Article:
I repeat that we are committed to ending this exemption. We are consulting in the new year on how best this can be done. I hope that that will be good news for my noble friend and that we can bring forward our proposals as expeditiously as we can given the consultation in which we must clearly engage.

Lord Higgins

My Lords, does that involve primary legislation?

Baroness Hollis of Heigham

My Lords, I am assured that it probably does. I should like to write to the noble Lord and to my noble friend. I have been struck by the degree to which quite significant improvements can be made by changes in regulation as opposed to legislation. I need to follow up in greater detail the interaction with that and the Article 13 directive. I am told that it will require primary legislation but I should like to see how much could still be done within our existing regulatory powers. If that would be helpful to the noble Lord, I should be happy to share that information with him.

Lord Higgins

My Lords, indeed, that would be most helpful and I should be most grateful if that could be done. If it requires primary legislation, will we still have a welfare Bill and could it be included in that?

Baroness Hollis of Heigham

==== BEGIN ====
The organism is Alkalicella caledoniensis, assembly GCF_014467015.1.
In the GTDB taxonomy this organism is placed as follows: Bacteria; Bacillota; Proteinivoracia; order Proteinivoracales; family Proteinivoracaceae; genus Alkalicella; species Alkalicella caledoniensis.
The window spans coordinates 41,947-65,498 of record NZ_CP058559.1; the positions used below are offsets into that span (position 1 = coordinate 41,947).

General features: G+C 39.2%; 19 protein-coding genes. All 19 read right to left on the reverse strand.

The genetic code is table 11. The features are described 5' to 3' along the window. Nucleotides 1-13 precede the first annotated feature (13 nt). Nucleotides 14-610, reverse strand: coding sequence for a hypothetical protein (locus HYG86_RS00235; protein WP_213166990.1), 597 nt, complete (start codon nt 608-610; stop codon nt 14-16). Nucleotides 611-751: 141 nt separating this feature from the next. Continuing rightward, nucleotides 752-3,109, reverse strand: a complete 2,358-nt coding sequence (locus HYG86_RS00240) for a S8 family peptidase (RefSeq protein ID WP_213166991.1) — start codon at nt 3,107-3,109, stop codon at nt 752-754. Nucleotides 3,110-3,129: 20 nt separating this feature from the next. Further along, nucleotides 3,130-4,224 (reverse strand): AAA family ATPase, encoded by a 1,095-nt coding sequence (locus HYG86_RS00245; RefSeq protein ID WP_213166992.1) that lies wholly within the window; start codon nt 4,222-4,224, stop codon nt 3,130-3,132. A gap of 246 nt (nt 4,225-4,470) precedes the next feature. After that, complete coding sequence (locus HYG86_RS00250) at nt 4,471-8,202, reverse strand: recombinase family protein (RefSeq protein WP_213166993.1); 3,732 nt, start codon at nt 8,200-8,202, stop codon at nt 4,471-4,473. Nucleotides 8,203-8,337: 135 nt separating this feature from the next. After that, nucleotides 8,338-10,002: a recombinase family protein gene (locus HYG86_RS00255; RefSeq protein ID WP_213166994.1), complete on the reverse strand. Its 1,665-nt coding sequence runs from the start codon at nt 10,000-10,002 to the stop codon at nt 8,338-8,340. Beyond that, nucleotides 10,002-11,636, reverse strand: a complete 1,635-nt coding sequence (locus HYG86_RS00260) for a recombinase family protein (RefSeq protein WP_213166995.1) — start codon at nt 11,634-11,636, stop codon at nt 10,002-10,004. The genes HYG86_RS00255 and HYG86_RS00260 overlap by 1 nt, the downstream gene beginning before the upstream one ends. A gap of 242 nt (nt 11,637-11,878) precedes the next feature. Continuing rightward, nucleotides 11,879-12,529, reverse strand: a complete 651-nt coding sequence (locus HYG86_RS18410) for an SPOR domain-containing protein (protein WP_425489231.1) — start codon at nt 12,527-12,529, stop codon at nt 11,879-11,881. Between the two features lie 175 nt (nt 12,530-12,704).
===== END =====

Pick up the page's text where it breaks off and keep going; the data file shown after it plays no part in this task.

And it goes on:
My Lords, I stand to be corrected but my understanding is that an Employment Bill has been introduced in the Commons today and some of our welfare reform proposals will be included in that. But I cannot at this stage help the noble Lord further. I do not think, given the timetable of consultation whereby we are committed to consulting in the New Year, that any legislative proposals could possibly be ready until next autumn. I am sure the noble Lord will agree that the timing he suggested is not appropriate.

As regards the Article 13 directive which the noble Lord, Lord Higgins, for reasons I may understand, pressed me on, we have signed up to the European Employment Directive made under Article 13 of the EC Treaty. This will ensure that all member states protect disabled people against discrimination in employment and training. In the UK we already have such legislation though it needs some further changes, as I have said.